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    Kruszyn ,Wloclawek
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  1. Not just you. My usage of the forums immediately went from daily (or more) to practically zero when the new design launched because of exactly this. I’m curious how forum page view stats compare before and after this redesign. My vote would be to please put the site back just as it was and go back to the drawing board (in a test environment) until a new design is found that adds some value. Sorry, but at the moment, in my view, it’s a really, really big negative. I would love to support something new, but this just isn’t it.
  2. I’ve been using a Phantom X for about 250 jumps and never any problems (as you describe, or anything else). I doubt it’s a general issue with these helmets - probably something exceptional is wrong with yours. I would suggest taking the visor off the helmet completely — it’s very easy if you follow the instructions that come with the helmet. Check all the fittings / hinge that hold the visor to the helmet (and pm me if you want me to send you photos of mine to compare). Re-attach the visor. If still not right, as Terry says, ask the manufacturer.
  3. Had a look on the wayback machine which shows redirection to Is that it?!
  4. Some thoughts: What you experienced on those three occasions (carnival ride, passenger ride, tandem lesson) might actually have had very different causes. You may be searching for a correlation that doesn’t exist. 18,000 feet? Really? In any case, I’m sure many people (including some skydivers) feel nauseous during aerobatics. And on some fairground rides. How much do you weigh? How old are you? On your tandem jump, were you very uncomfortably cramped up in the plane? Search here and read up about how leg straps can sometimes reduce / cut-off blood circulation under canopy, including for tandem passengers, and lead to the kind of symptoms you are describing. Before trying AFF or a static line jump, do another tandem, preferably with a different instructor/rig, and see how it goes. Explain your experiences and concerns to the instructor before the jump. In the hours before jumping, eat normally (avoiding high sugar and energy boosting snacks and drinks), drink lots of still water, and keep out of the sun. If the same happens again, be very cautious — perhaps the advice in the previous post is best and solo skydiving cannot be acceptably safe for you. But what do I know? Talk face-to-face with several instructors at more than one dropzone, if possible, and see what they suggest.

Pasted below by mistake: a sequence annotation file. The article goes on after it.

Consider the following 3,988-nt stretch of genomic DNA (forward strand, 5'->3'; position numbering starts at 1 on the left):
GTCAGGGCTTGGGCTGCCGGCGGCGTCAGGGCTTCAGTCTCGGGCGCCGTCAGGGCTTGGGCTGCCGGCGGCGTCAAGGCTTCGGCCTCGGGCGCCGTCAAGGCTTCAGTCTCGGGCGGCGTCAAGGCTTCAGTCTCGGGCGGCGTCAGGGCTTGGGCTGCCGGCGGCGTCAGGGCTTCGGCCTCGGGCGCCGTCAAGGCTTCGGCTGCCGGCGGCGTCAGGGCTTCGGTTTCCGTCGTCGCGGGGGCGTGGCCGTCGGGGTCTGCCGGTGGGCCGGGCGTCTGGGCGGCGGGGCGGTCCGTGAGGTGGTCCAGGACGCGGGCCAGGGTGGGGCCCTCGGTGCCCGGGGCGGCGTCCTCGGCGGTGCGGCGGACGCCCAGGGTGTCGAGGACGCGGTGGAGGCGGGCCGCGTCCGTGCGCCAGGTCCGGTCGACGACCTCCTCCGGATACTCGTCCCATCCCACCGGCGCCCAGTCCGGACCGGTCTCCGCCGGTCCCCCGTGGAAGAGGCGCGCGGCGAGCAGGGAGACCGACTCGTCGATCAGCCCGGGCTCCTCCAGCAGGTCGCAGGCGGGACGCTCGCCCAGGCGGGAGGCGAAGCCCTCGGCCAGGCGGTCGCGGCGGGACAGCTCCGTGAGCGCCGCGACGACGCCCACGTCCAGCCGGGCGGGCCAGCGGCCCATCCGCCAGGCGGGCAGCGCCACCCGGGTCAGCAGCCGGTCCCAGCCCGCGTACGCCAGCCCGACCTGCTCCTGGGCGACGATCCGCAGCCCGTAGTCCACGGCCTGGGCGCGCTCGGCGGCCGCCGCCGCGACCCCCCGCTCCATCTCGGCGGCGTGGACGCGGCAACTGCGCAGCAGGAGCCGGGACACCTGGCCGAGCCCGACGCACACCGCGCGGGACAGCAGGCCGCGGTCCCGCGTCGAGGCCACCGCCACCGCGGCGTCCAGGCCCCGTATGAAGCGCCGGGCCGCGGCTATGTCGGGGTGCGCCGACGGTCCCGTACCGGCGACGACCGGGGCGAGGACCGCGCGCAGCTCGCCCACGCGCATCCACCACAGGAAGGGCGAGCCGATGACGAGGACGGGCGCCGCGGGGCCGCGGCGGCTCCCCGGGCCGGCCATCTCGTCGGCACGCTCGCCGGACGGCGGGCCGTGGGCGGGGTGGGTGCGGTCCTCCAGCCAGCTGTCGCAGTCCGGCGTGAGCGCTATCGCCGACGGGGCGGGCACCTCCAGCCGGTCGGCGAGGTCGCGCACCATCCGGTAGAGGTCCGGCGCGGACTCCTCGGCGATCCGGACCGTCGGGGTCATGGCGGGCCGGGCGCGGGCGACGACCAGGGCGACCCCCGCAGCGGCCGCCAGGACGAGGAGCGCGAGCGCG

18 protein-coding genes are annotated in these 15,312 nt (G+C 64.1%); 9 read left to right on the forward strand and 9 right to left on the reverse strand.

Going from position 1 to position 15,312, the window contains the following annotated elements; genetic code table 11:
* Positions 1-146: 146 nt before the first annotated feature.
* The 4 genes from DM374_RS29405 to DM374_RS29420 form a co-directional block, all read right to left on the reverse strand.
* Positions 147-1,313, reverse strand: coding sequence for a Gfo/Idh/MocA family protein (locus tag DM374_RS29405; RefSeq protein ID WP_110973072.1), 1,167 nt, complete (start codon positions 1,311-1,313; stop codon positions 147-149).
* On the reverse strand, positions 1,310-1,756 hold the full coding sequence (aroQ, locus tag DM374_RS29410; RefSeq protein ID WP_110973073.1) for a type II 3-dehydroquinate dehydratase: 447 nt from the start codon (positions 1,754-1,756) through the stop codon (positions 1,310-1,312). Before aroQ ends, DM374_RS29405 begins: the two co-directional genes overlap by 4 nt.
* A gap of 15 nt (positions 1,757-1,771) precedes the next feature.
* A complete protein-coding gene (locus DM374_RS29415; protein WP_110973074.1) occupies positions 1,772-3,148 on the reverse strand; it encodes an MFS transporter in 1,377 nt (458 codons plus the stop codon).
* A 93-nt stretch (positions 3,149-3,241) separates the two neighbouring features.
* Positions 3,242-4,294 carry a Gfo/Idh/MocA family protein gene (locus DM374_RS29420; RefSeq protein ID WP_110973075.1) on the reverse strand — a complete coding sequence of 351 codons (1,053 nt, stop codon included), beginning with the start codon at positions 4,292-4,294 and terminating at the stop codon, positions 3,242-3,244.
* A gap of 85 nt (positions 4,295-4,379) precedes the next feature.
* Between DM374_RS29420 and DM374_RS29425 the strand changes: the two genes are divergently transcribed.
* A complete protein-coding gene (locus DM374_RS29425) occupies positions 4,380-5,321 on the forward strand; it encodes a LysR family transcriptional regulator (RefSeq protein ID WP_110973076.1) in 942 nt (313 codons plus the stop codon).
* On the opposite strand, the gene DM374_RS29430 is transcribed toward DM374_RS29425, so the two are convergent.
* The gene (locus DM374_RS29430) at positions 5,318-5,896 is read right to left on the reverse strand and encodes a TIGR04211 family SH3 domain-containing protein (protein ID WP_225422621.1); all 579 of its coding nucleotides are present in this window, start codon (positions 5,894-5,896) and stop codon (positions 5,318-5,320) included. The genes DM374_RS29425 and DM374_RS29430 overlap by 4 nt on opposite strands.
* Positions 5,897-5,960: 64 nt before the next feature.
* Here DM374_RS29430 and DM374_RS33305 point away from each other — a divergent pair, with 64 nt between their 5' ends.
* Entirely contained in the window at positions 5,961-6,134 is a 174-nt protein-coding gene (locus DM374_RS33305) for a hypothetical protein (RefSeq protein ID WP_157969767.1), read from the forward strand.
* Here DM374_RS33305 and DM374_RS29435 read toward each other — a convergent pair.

5. Oh my! I bow down to experience!!!! I have just over 300 jumps and no reserve rides.
  6. Is this really so outlandish? If the reserve is needed on around one in 700 jumps, and if a reserve malfunction occurred at the same rate per use, a reserve malfunction would occur on one in 700 x 700 = 490,000 jumps. Technical reasons (e.g. system design, reserves packed more carefully) should mean the chances of a reserve malfunction are considerably lower than a main malfunction. If half as likely, a reserve malfunction can be expected on one in 700 x 1400 = 980,000 jumps and that looks like a reasonable (albeit very much over-simplified) basis for the one-in-a-million claim. I realise that raw incident statistics won’t come out like this because a reserve malfunction is (often? nearly always?) a consequence of the main malfunction. So a lot on the precise definition of “reserve malfunction”. But if thinking about situations where the main malfunction does not contribute to the reserve malfunction (e.g. bad maintenance/rigging of the reserve, sabotage of the reserve), the one-in-a-million claim does seem reasonable to me. BTW, I agree with you completely that the expert opinions should steer well clear of anything sensational, misleading, or plain wrong. I’m just not sure this one-in-a-million thing is a particularly good example. Very happy to learn if I’m grabbing the wrong end of the stick here.